To those acquainted with Israeli popular music today, the publication of this book in 2010 will cause their eyebrows to raise. The mobilized and redemptive spirit that characterizes this text stands out against the fact that MIM is today the mainstream of the Israeli soundscape. Of course the narrative addressed by Horowitz ends sometime in the mid-1990s, and yet one could expect a more incisive conclusion addressing critical questions such as why and how a musical genre that was socially and culturally deprived becomes in a short period the dominant one. Sympathetic to the MIM milieu and personally involved in it, Horowitz appears to deny agency by Mizrahi Jews in challenging the hegemony of the Ashkenazi-dominated cultural establishment in Israel. Mizrahi Jews were "uprooted ... and rerouted" to their new country that was in a conflict with "their former homelands" (pp. 152-153). To what degree such statements can be sustained in light of modern Zionist activism throughout the Lands of Islam, the animosity of Arab regimes towards their Jewish populations in the postcolonial era, and the rapid integration of Mizrahi Jews in the echelons of the Israeli political landscape is doubtful. While the author proposes "resisting binarism" (pp. 30-32),"absorbing binaries" (pp. 155f0 and ((transgressing boundaries" (pp. 171ff.), the reader is exposed throughout the text to a constant bifurcation between the European-Ashkenazi/dominant/ hegemonic versus Mizrahi/dominated/non-hegemonic culture. "Newly ghettoized Mizrahi populations in contemporary Israel were estranged within the homeland by marginalization, extrusion, ejection, and hence subjugation" (p. 160) sounds like a direct quote from the Israeli Black Panthers platform of 1970-1971, rather than a balanced evaluation of facts on the ground. The legitimate aspirations of the Mizrahi citizenship in Israel to better social and economic status were and are framed by their allegiance to and identification with the narrative of the (European-inspired postcolonial) Zionist state and its institutions and not by its subversion.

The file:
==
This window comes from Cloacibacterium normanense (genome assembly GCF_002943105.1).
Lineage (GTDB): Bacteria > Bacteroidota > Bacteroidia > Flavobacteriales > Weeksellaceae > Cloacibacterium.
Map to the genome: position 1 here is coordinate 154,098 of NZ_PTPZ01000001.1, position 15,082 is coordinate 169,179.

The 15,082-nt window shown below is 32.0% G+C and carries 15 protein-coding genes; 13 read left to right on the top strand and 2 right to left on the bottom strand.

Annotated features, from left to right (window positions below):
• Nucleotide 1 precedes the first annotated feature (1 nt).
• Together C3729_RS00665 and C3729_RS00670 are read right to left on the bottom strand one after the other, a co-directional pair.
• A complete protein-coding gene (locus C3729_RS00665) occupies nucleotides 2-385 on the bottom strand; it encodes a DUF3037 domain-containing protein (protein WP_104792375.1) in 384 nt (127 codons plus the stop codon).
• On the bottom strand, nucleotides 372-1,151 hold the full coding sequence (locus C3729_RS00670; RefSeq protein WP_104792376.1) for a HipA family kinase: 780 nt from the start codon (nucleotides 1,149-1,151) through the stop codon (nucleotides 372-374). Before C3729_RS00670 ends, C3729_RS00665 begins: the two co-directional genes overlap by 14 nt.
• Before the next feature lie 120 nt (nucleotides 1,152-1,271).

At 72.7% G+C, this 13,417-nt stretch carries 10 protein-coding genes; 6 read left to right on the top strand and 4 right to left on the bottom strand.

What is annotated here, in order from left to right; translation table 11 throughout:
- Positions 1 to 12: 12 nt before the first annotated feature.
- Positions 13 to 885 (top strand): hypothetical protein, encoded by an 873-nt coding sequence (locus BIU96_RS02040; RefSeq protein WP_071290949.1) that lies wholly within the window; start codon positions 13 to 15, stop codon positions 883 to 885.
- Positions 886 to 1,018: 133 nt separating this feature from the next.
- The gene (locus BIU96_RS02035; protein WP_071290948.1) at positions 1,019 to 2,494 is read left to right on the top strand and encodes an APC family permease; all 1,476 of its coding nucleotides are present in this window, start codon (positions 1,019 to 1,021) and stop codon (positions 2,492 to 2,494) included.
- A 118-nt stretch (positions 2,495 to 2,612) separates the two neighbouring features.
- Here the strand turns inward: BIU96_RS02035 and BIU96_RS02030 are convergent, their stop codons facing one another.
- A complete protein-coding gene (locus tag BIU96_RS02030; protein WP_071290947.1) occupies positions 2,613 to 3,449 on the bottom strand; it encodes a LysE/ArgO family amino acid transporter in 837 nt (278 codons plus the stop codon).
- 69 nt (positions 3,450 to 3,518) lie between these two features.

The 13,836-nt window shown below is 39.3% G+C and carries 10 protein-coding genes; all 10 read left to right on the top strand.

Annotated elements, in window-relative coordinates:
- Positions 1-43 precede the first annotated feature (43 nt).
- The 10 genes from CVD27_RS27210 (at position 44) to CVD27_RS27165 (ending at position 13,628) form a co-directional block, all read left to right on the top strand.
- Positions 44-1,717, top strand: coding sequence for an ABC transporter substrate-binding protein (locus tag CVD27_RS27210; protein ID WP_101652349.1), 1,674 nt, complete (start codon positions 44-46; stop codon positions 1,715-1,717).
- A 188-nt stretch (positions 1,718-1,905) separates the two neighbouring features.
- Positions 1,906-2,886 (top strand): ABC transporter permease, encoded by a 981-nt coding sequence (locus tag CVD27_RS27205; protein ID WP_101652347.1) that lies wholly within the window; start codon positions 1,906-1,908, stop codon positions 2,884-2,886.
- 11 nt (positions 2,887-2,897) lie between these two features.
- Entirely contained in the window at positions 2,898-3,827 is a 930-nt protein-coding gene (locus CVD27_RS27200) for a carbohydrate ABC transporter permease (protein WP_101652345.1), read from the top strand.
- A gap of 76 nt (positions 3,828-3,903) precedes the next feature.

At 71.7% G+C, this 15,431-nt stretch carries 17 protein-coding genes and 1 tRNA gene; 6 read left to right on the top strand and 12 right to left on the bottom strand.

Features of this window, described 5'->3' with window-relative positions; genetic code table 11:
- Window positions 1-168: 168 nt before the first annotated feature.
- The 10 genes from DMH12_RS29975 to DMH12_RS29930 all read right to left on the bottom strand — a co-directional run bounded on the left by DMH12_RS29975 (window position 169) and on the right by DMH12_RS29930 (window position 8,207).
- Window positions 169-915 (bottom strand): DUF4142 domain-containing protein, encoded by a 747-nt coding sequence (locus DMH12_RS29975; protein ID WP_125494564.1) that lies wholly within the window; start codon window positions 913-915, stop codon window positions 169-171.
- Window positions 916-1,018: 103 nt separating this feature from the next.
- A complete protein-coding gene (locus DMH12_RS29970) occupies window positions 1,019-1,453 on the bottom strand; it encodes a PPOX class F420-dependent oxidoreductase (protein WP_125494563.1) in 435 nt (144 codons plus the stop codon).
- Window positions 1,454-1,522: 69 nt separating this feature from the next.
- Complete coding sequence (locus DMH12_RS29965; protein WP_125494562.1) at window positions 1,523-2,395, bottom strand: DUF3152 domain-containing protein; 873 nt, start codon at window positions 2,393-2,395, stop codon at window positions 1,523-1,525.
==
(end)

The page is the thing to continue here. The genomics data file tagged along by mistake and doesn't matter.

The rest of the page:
The "Pyrrhic" victory of MIM in becoming Israel's mainstream music can be read as surrender to the insurmountable hegemonic power of the music industry or to its flexibility to domesticate rebellious music genres in Israel and elsewhere. Yet one may also argue that from the get-go there was nothing subversive in MIM. Its texts, sometimes based on paraphrases of the religious canon or dialoguing with modern nationalistic Hebrew poetry, betrayed MIM's affinity to the mainstream of the Zionist cultural agenda. MIM artists and producer's aspirations were no different than those of the producers and artists of other genres except that they developed a "strategy of exclusion" as a means to advance their goals. In fact, in some contemporary hard-core sectors of mizrahi music-making, MIM is judged as a watered-down and complaisant genre that "betrayed" the cause of real resistance to Euro-American aesthetics. The "politicization of the aesthetic; discussed by Horowitz at length in her concluding chapter (pp. 162ff), calls for a more nuanced reading of more recent intersections between politics and music in Israel.
Today, when composer, lyricist, and singer Avihu Medina, one if not the spokesman of MIM and a main (and most quoted) hero of Horowitz's book, is the CEO of ACUM (Israel's ASCAP) and thus a most powerful figure in the entire music industry, the tone of Horowitz's text reads slightly "out-of-tune In spite of these observations, Horowitz's book is a provoking, exhaustive, and most informative text for readers interested in one of the most contested, challenging, and exciting fields of Israeli popular culture.
Edwin Seroussi Hebrew University of Jerusalem